Whole fish cooked in spices with coconut rice, smashed plantain, and salad.
Source: Hillary Kurland
For the trendy traveler, Colombia is all the rage.
For the trendy traveler, Colombia is all the rage. It is politically stable, easy to get to, the history is fascinating and the food is delicious. Similarly, the people are kind, easy to communicate with, and excited to see tourists. With a country so incredible the only question is where to start! This is where Jetset Times is here to help. Colombia is a big country and it varies a lot from city to city. The biggest destinations right now are Bogotá and Cartagena: here is a list of 5 big differences that should help you plan your trip. Bon Voyage!
Simply stated, Colombia is a country with two big mountain ranges and a coast. Towards the center of the country, on the taller mountain range, is Bogotá, the capital. On the sister range are the next major cities, Medellin and Cali, and then comes the coast, divided in half by Panama into Pacific and Caribbean vistas. This means that, although Bogotá and Cartagena are in the same country, they vary massively in several key ways.
Perhaps the most striking difference is in climate. Bogotá is in the mountains, it maintains a brisk, windy, 60-80 degree Fahrenheit pretty much year-round. Locals pretty much have one wardrobe which consists of long pants and a good sweater. Cartagena could not be more different. It is not only miles closer to the equator, but also miles closer to sea level. Therefore it is hot and HUMID pretty much year-round. Locals also have one wardrobe here, and it mostly consists of loose, white cloths that will catch whatever breeze you are lucky enough to find.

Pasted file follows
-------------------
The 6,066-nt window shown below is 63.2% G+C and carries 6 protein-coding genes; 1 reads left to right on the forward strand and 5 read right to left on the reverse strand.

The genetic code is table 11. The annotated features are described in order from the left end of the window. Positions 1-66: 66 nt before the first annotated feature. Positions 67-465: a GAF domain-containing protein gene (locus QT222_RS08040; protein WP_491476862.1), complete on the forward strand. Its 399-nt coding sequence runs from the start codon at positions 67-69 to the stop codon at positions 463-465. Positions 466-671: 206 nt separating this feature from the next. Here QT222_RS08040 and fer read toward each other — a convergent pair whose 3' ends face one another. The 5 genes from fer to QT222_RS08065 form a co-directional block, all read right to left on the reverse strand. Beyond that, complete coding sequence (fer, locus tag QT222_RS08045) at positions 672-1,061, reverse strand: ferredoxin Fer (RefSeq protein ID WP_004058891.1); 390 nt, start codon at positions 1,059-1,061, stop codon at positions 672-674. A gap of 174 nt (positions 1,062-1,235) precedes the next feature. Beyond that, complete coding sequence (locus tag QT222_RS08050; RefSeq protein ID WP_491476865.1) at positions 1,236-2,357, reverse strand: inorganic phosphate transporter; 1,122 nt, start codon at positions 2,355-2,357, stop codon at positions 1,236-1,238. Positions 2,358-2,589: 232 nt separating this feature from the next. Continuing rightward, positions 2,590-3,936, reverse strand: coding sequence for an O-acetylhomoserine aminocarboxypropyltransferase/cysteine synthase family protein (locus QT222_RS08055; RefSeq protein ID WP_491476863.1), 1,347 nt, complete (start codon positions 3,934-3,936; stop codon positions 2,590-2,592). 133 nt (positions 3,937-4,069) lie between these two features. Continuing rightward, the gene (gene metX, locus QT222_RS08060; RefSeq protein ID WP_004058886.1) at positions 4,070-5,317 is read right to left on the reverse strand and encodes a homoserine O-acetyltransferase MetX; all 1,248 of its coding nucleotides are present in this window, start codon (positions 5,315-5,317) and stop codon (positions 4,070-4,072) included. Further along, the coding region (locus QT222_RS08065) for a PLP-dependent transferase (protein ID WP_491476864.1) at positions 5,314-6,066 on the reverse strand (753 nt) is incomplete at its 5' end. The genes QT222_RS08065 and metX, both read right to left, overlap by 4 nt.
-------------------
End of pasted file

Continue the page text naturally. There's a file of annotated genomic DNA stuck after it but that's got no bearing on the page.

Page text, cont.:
The physical geography of these cities also is very different. Bogotá is the capital. It has a massive center, trendy neighborhoods, political buildings, spiraling suburbs, and a whole lot of semi-legal settlements in the mountains surrounding the metropolis. The city is hemmed in to the north by the mountains, atop which you can view Monserrat on a clear day. Cartagena, however, is dominated by the sea. Rather than a single large metropolis, Cartagena consists of a walled-in old town, replete with ramparts, balconies, and narrow streets, and a new city with tall white high-rises with large windows that open to the sea. It reminded me strongly of Cadiz in the south of Spain for those who have been. It has a strong Islamic influence, from the metalwork on the doors to the bougainvillea full balconies.
Local cuisine is as divergent as the cities themselves. Mountainous Bogotá will have some of the best meat you have ever had. Beef, pork, and a very large rodent called Capybara are the usual fare. As is a delicious soup made from three different kinds of potatoes, cream, and corn called Ajiaco. Cartagena shares the delicious profusion of potatoes and corn, but here you’ve got to have the seafood. Especially the ceviche, it’s utterly mind-blowing. Cartagena seemed to have more of an Italian influence, I saw several classic Italian joints and gelaterias that were delicious. Similarly, there are a lot of ice-pop places that I would give a strong recommendation to escape the heat. They are popular with locals and there are lots of great flavors to choose from.
The two cities reflect a varied history as well. Bogotá is the long-time capital. It was strongly affected by the violence of the Narcos in the 80s, the city is sprinkled with semi-legal, semi-permanent neighborhoods of people escaping the violence in the countryside. If you are lucky to get a good tour from a local, they will point out mansions, apartments, and building blocks where the Narcos used to live before they were confiscated by the government. Cartagena, however, seems of a time farther back in history. It was a major regional seat for the Inquisition of the continent. There is actually a very good museum on the topic I would suggest. Cartagena’s history is much more trade-oriented than political. The city was a major port for slaves during the triangle trade. Similarly, it accepted and sent a lot of ships to and from Spain directly, perhaps explaining its strong Spanish, Italian, and Islamic influences. The histories of these cities varies so much that they actually achieved independence from Spain in different years, Bogota on July 20, 1810, and Cartagena on November 11, 1811.